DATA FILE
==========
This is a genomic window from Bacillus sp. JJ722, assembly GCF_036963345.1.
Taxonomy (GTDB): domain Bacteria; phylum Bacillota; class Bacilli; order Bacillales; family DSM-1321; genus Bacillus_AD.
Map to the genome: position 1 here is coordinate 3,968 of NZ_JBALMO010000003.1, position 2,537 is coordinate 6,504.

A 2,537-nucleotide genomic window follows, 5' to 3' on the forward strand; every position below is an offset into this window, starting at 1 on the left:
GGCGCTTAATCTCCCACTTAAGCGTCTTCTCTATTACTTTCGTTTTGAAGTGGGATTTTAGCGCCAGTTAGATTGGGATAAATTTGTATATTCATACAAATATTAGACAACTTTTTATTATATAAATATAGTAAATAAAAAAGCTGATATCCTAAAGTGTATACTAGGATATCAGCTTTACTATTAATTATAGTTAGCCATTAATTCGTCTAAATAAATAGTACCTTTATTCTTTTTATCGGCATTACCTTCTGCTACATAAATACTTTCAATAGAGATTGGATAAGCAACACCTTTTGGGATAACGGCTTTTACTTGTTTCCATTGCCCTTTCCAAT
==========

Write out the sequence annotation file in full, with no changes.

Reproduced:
This is a genomic window from Bacillus sp. JJ722, assembly GCF_036963345.1.
Taxonomy (GTDB): domain Bacteria; phylum Bacillota; class Bacilli; order Bacillales; family DSM-1321; genus Bacillus_AD.
Map to the genome: position 1 here is coordinate 3,968 of NZ_JBALMO010000003.1, position 2,537 is coordinate 6,504.

A 2,537-nucleotide genomic window follows, 5' to 3' on the forward strand; every position below is an offset into this window, starting at 1 on the left:
GGCGCTTAATCTCCCACTTAAGCGTCTTCTCTATTACTTTCGTTTTGAAGTGGGATTTTAGCGCCAGTTAGATTGGGATAAATTTGTATATTCATACAAATATTAGACAACTTTTTATTATATAAATATAGTAAATAAAAAAGCTGATATCCTAAAGTGTATACTAGGATATCAGCTTTACTATTAATTATAGTTAGCCATTAATTCGTCTAAATAAATAGTACCTTTATTCTTTTTATCGGCATTACCTTCTGCTACATAAATACTTTCAATAGAGATTGGATAAGCAACACCTTTTGGGATAACGGCTTTTACTTGTTTCCATTGCCCTTTCCAAT